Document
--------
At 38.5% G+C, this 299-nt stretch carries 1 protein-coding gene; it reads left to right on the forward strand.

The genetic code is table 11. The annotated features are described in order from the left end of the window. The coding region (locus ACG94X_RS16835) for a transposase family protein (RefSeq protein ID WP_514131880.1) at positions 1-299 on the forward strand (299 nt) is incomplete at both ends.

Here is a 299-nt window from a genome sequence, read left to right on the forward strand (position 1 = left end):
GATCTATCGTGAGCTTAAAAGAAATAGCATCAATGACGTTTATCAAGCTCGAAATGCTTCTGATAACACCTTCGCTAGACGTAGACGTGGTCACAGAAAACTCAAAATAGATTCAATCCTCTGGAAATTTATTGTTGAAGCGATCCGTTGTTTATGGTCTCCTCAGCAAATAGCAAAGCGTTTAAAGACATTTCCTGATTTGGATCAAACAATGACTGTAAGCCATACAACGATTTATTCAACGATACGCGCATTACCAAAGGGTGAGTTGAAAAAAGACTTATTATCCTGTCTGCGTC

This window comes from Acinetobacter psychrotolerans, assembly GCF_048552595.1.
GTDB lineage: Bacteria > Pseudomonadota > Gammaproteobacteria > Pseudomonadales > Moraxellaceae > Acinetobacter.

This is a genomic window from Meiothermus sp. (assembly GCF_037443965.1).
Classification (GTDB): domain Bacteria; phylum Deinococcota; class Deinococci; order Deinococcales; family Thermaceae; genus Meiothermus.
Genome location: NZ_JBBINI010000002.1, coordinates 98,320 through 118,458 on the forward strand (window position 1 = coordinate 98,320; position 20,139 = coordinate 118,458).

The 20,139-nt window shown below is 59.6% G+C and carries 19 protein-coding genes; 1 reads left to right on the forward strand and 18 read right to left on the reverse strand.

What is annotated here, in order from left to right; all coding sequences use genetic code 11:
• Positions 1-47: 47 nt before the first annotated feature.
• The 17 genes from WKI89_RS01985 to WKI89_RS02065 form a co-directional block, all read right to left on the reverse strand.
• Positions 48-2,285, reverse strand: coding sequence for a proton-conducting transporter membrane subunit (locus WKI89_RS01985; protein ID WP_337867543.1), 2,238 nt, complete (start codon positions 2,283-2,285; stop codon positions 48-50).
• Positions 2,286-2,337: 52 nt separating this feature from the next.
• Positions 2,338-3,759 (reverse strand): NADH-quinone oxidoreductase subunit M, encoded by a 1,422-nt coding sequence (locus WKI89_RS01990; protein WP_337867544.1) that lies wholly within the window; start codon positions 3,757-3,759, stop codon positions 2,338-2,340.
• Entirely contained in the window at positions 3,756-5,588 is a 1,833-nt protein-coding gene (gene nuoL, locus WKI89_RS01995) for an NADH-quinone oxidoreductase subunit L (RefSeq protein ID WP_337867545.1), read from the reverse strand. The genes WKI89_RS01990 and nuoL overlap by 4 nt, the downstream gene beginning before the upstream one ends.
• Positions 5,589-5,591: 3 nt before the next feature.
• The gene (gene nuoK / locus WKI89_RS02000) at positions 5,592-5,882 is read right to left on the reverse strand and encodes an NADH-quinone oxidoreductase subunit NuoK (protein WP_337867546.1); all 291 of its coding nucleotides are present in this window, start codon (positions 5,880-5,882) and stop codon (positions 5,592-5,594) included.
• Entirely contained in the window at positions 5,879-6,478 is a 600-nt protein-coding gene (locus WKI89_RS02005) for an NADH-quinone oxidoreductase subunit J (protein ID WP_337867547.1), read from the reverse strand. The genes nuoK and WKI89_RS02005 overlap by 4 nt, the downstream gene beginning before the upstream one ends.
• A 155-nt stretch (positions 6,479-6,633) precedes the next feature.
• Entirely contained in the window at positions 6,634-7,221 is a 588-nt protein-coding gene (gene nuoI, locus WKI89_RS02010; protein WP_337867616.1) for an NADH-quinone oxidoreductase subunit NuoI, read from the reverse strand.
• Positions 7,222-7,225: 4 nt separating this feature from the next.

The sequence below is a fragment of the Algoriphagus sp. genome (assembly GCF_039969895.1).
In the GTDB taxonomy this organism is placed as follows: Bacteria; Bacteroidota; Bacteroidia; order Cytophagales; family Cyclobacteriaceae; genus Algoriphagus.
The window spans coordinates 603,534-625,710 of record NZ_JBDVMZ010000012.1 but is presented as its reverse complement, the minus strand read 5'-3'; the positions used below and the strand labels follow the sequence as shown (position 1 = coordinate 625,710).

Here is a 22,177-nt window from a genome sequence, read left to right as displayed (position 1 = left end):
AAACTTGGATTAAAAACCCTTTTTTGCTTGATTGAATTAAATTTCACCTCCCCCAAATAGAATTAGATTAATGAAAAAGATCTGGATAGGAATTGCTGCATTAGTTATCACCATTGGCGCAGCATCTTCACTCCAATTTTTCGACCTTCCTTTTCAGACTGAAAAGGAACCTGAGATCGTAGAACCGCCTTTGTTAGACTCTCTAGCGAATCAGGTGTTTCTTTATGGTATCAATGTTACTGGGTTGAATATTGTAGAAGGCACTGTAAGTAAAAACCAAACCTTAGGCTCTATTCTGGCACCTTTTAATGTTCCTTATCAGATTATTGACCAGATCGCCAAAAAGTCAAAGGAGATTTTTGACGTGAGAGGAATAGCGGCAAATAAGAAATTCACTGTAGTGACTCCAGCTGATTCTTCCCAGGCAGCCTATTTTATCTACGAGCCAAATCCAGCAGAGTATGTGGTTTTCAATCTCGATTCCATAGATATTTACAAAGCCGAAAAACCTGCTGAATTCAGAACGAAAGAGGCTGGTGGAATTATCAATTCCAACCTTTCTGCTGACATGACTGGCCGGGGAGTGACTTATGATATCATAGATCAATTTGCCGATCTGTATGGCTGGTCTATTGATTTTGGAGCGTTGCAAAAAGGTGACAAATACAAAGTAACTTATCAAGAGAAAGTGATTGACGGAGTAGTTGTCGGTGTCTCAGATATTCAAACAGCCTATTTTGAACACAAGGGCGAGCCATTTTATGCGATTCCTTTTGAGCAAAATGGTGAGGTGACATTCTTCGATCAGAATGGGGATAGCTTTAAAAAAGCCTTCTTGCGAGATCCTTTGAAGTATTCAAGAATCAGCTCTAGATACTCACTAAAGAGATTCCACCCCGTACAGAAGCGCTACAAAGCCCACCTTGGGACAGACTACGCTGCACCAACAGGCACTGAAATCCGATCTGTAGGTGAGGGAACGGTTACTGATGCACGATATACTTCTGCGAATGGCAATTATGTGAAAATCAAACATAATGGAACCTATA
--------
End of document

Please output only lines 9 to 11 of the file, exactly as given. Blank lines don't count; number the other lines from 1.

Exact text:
Genome location: NZ_JBBINI010000002.1, coordinates 98,320 through 118,458 on the forward strand (window position 1 = coordinate 98,320; position 20,139 = coordinate 118,458).

The 20,139-nt window shown below is 59.6% G+C and carries 19 protein-coding genes; 1 reads left to right on the forward strand and 18 read right to left on the reverse strand.

What is annotated here, in order from left to right; all coding sequences use genetic code 11: